Here’s Why ‘folklore’ Is Taylor Swift’s Best Album Yet

The opinions expressed in this article are the author's own and do not reflect the views of Her Campus.

In a world where people credit Swift’s talent to celeb drama and heartbreak comes an album that blends fiction and real life stories together. This album is Taylor Swift’s eighth studio album folklore, and it may just be her best yet.

After waking up to the news that Miss Swift would be dropping a surprise album in less than 24 hours, I conjured up predictions. Would it go back to 2006 and give us Tim McGraw vibes? Would it be rebellious like Reputation? Or would a new reincarnation of Me! take center stage? 

 

 
 
 
 

 
 
 
 
 
 
 
 
 

Most of the things I had planned this summer didn’t end up happening, but there is something I hadn’t planned on that DID happen. And that thing is my 8th studio album, folklore. Surprise 🤗Tonight at midnight I’ll be releasing my entire brand new album of songs I’ve poured all of my whims, dreams, fears, and musings into. I wrote and recorded this music in isolation but got to collaborate with some musical heroes of mine; @aarondessner (who has co-written or produced 11 of the 16 songs), @boniver (who co-wrote and was kind enough to sing on one with me), William Bowery (who co-wrote two with me) and @jackantonoff (who is basically musical family at this point). Engineered by Laura Sisk and Jon Low, mixed by Serban Ghenea & Jon Low. The album photos were shot by the amazing @bethgarrabrant. Before this year I probably would’ve overthought when to release this music at the ‘perfect’ time, but the times we’re living in keep reminding me that nothing is guaranteed. My gut is telling me that if you make something you love, you should just put it out into the world. That’s the side of uncertainty I can get on board with. Love you guys so much ♥️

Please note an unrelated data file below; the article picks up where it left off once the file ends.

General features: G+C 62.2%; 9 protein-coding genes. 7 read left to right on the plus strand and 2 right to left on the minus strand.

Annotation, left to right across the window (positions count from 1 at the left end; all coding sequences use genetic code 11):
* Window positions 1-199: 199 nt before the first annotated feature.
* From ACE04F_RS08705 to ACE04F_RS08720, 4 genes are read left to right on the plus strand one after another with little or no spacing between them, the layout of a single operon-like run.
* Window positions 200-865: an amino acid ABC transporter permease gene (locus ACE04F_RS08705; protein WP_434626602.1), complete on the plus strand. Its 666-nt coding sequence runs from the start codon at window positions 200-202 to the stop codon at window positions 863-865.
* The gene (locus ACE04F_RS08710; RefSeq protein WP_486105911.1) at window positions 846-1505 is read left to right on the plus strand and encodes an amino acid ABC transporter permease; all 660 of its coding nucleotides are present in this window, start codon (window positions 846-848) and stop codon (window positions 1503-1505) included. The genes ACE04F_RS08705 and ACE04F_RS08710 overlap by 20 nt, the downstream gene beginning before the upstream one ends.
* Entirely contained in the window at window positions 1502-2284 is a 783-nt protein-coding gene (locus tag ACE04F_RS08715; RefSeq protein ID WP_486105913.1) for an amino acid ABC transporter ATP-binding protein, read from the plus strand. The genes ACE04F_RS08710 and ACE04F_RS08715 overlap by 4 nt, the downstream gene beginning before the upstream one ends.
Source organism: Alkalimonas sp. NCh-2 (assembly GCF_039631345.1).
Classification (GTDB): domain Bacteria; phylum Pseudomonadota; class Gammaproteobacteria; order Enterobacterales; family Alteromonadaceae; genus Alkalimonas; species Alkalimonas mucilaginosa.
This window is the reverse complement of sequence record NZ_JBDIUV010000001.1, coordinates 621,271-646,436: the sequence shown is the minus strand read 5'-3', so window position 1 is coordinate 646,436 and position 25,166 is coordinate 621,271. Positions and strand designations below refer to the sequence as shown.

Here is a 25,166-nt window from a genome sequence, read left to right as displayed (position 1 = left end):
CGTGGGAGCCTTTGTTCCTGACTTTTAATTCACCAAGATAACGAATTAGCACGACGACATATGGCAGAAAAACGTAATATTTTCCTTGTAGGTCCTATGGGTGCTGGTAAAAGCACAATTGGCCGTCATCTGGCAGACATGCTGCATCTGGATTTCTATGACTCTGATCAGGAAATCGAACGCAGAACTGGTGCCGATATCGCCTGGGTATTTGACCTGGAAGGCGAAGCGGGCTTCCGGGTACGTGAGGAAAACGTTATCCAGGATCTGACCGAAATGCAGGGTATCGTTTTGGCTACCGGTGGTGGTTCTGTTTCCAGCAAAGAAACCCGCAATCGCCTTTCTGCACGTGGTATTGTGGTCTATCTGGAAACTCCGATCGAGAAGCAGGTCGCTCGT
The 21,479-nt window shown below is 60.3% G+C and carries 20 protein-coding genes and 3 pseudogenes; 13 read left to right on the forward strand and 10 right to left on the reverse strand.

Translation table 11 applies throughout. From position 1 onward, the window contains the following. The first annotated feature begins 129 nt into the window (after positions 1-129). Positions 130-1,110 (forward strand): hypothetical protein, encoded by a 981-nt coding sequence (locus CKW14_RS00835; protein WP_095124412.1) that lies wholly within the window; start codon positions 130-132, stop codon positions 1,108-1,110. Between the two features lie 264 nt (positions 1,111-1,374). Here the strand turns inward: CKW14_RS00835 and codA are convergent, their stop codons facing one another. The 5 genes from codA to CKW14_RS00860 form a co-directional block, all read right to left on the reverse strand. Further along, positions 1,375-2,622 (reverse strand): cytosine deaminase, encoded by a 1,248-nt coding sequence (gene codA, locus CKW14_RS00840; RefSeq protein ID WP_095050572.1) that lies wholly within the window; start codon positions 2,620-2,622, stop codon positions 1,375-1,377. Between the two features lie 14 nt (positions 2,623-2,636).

A post shared by Taylor Swift (@taylorswift) on

 

After listening to the 16-song tracklist, it became clear all of Swift’s previous creations were pit stops on the way to this masterpiece. While Swift excels at reinvention, and undeniably anything she sets her musical mind to, the simplicity of folklore reminds listeners that she is a singer-songwriter first.

Because TS8 is stripped back and muted, Swift’s lyrical genius is on full display. Lyrics like “But I knew you'd linger like a tattoo kiss,” and “August sipped away like a bottle of wine” makes me reminiscent of All Too Well — the cult favorite. 

The lyrics that fill folklore also dip into common territory for Swift in the use of imagery that places the listeners into her narratives. While past albums have set her audience in high school hallways and cafes, folklore takes a more mature approach. Fans can find themselves landing at Guadalcanal and “walking the bluffs of a land that isn’t his own,” as Swift said in a recent post.

 

The now 30-year-old has evolved alongside her music making this album all the more awestruck and deep. On a more surface level approach, this maturity can be seen through her various F-bombs, which gives Swifties something they’ve never heard before. 

Swift’s capability to continuously outdo herself is enough to label this a shining star among the rest. But what also has me hooked on folklore is Swift’s reflection of our current times.

The mysticism and simplicity in Swift’s latest album no doubt stemmed from her four months in quarantine. Having written and recorded folklore in isolation is proof enough. But more so, these past months have allowed us to focus on what is of true value. It’s not luxury and opulence, but it’s the little things like thinking someone could have been the one, dancing in your Levi's, crossing your heart and meeting behind the mall. Swift’s capability to emphasize that effortless warmth within folklore makes it music for the times. 

One would leave the in-depth analysis there, but this is Swift we are talking about. As Swift said herself, “A tale that becomes folklore is one that is passed down and whispered around … The lines between fantasy and reality blur and the boundaries between truth and fiction become almost indiscernible.” What will future generations say about 2020? What will be discerned as truth and falsity? We may not know the answers, but folklore reminds us about the comfort that comes through the stillness found in each of our nows. And if Swift can get that message across through a spontaneous album drop, then I call this an artistic triumph.